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The benefits of a family-friendly conference at Ludolunch

We talk to Simon Roth and Nia Wearn about their unconference Ludolunch, which benefited from a strong focus on being family friendly.

Phill Cameron, Blogger

June 18, 2015

4 Min Read

On a sunny afternoon last weekend, a bunch of game developers gathered in one of Oxford’s many pretty parks and had an unconference-cum-picnic. In between bites of pork pies and scotch eggs, they discussed variety of different aspects of game development.

Other than the slightly unusual setting, what made Ludolunch stand out was that while it was about game development, it wasn’t exclusively for those employed in game development. Spouses and children were encouraged to attend. Instead of compromising the level of discourse during the talks, or flooding the gamejam with amateurish junk, the result was an enriched and varied set of discussions and ideas. 

“Lots of people can’t come to events as ‘work’, because large studios don’t allow that and they won’t pay for you,” said Simon Roth. He's an indie games developer, maker of the sci-fi colonisation game Maia, and he helped organise Ludolunch. “If we had made it a big event that you had to pay for, an event that had fixed tracks, where you had to be there at a certain time, and you couldn’t just wander off halfway through to get an ice cream, people would've been reluctant to attend.”

Nia Wearn, a Senior Games Design Lecturer at Staffordshire University and one of the other organisers, agrees. “A lot of the conversations I was having with developers who are parents was about how they wanted to do something with their children that is game-centred," she says. "Those with young babies were saying how they can’t wait to teach them visual scripting, or make games with them. There’s nothing else we’ve come across that incorporates the kids into the event and the activities.”

Roth and Weam say that the presence of these relative outsiders at the unconference actually enhanced the discussions, and provided perspectives that would have otherwise been absent.

“A lot of the activities were based on creativity, and the kids were super creative” Roth continues. “One of the kids was the first person to finish the game jam. She made a full-on game with all sorts of game pieces and components. She was the only person to finish the gamejam on time, and she’d even made up a theme song, which she sang for us. And she was maybe six or seven!”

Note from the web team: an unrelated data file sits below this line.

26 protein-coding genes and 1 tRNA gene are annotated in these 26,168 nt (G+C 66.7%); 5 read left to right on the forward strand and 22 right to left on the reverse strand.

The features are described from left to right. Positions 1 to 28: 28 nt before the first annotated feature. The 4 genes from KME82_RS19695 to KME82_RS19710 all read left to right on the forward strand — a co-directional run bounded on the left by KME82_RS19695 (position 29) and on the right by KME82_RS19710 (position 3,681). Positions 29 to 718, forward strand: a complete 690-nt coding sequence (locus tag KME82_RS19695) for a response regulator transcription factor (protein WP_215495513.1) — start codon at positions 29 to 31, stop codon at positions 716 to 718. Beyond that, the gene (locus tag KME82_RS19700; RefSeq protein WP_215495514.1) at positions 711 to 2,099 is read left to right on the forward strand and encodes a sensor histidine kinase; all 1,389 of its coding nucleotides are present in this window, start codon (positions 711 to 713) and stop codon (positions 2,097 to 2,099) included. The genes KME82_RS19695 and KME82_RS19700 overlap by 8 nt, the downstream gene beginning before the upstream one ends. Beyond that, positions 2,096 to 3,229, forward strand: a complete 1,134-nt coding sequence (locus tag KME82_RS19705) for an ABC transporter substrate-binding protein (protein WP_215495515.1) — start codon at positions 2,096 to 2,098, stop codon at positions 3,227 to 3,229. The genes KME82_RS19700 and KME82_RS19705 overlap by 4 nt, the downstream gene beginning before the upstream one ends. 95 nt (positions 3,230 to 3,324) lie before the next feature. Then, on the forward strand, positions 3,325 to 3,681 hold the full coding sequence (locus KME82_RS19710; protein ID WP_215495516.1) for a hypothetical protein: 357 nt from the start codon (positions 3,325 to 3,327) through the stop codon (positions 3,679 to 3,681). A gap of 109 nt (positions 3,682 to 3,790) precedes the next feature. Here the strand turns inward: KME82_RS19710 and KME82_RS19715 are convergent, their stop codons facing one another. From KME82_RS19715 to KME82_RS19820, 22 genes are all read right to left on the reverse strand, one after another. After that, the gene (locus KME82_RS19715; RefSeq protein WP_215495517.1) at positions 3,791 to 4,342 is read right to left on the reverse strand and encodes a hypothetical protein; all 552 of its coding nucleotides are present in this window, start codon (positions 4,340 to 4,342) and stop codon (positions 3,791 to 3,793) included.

In the discussions, too, the presence of those who aren’t up to speed on all of the technical details of game development forced those giving the talks to rethink the way that they communicate. They often come up with a more articulate way of expressing themselves in the process.

“Without an overhead projector and slides, you couldn’t just put up a games design diagram.” Roth explains. “You had to actually explain it to people. For example, someone giving a talk on localising games, and how you deal with the clashes of cultures and localising. And she could have done a very dry talk, but because she couldn’t even read her notes in the sunshine she ended up giving a very heartfelt discussion about how you reconcile cultures and avoid culture clash. It was really interesting.”

Having people from so many varied disciplines at the unconference also proved to be valuable. “We had scientists and archaeologists and all sorts of other people who you wouldn’t normally get if you say ‘This is a games conference for games people,'” Roth tells me.

“We had a lot of spouses saying that it was fantastic, and it was the first time they’d enjoyed a games event or met the people that their partners worked with.” Wearn continues. “There were lots of little discussions about games, but also about parenting, and aboput raising children while making games.”

This is what has really been highlighted by the success of a relatively small event in a quiet city in England; games developers are getting a little older, and with that age comes less free time. Being able to bring along the people you’ve made a life with to the events you want to attend makes them that much more of an attractive proposition.

Wearn sums it up: “This is about starting the conversation about family-friendly events within the games industry calendar. All of my colleagues are getting to the point where we are having children, and that cuts out a massive amount of our time. Increasingly conferences are over weekends, so even things like childcare are an issue. Google had childcare at their latest conference and it was a big thing.”

Roth agrees. “We miss out on really talented people, because they also have lives outside of games," he says. "Those are the people we should want in games. There are too many who live and breathe games and get into nothing outside of it, and then we get the same games being made over and over again.”

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